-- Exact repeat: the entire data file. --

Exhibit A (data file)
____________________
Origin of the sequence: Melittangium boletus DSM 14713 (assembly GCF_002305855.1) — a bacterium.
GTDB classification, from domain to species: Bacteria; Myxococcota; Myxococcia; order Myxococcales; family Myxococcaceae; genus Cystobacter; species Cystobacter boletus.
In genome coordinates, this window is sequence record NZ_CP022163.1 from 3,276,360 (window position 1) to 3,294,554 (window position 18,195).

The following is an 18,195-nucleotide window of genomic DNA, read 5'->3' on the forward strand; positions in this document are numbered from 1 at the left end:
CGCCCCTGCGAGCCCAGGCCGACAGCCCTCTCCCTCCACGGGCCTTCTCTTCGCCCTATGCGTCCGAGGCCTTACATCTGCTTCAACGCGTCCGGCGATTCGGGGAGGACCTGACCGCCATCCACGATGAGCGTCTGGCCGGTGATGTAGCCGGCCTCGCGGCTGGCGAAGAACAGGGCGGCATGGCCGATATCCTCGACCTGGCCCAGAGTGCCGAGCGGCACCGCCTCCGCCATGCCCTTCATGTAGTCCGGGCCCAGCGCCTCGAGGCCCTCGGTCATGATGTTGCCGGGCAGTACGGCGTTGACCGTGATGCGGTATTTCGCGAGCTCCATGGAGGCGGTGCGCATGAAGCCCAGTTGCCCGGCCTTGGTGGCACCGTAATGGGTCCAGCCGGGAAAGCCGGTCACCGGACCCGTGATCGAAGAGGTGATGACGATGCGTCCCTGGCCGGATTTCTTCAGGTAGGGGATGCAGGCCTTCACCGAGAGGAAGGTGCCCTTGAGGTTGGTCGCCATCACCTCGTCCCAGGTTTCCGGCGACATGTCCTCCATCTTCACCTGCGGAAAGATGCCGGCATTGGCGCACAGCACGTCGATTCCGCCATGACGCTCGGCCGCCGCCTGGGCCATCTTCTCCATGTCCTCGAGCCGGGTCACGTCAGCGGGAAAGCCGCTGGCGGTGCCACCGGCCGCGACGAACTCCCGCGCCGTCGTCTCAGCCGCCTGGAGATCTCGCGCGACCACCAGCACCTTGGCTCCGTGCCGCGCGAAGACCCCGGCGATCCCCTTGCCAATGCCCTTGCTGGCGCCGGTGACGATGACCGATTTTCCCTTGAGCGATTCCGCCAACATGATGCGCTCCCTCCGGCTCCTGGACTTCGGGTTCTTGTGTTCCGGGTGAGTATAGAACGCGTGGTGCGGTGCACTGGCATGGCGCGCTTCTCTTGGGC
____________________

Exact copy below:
Origin of the sequence: Melittangium boletus DSM 14713 (assembly GCF_002305855.1) — a bacterium.
GTDB classification, from domain to species: Bacteria; Myxococcota; Myxococcia; order Myxococcales; family Myxococcaceae; genus Cystobacter; species Cystobacter boletus.
In genome coordinates, this window is sequence record NZ_CP022163.1 from 3,276,360 (window position 1) to 3,294,554 (window position 18,195).

The following is an 18,195-nucleotide window of genomic DNA, read 5'->3' on the forward strand; positions in this document are numbered from 1 at the left end:
CGCCCCTGCGAGCCCAGGCCGACAGCCCTCTCCCTCCACGGGCCTTCTCTTCGCCCTATGCGTCCGAGGCCTTACATCTGCTTCAACGCGTCCGGCGATTCGGGGAGGACCTGACCGCCATCCACGATGAGCGTCTGGCCGGTGATGTAGCCGGCCTCGCGGCTGGCGAAGAACAGGGCGGCATGGCCGATATCCTCGACCTGGCCCAGAGTGCCGAGCGGCACCGCCTCCGCCATGCCCTTCATGTAGTCCGGGCCCAGCGCCTCGAGGCCCTCGGTCATGATGTTGCCGGGCAGTACGGCGTTGACCGTGATGCGGTATTTCGCGAGCTCCATGGAGGCGGTGCGCATGAAGCCCAGTTGCCCGGCCTTGGTGGCACCGTAATGGGTCCAGCCGGGAAAGCCGGTCACCGGACCCGTGATCGAAGAGGTGATGACGATGCGTCCCTGGCCGGATTTCTTCAGGTAGGGGATGCAGGCCTTCACCGAGAGGAAGGTGCCCTTGAGGTTGGTCGCCATCACCTCGTCCCAGGTTTCCGGCGACATGTCCTCCATCTTCACCTGCGGAAAGATGCCGGCATTGGCGCACAGCACGTCGATTCCGCCATGACGCTCGGCCGCCGCCTGGGCCATCTTCTCCATGTCCTCGAGCCGGGTCACGTCAGCGGGAAAGCCGCTGGCGGTGCCACCGGCCGCGACGAACTCCCGCGCCGTCGTCTCAGCCGCCTGGAGATCTCGCGCGACCACCAGCACCTTGGCTCCGTGCCGCGCGAAGACCCCGGCGATCCCCTTGCCAATGCCCTTGCTGGCGCCGGTGACGATGACCGATTTTCCCTTGAGCGATTCCGCCAACATGATGCGCTCCCTCCGGCTCCTGGACTTCGGGTTCTTGTGTTCCGGGTGAGTATAGAACGCGTGGTGCGGTGCACTGGCATGGCGCGCTTCTCTTGGGC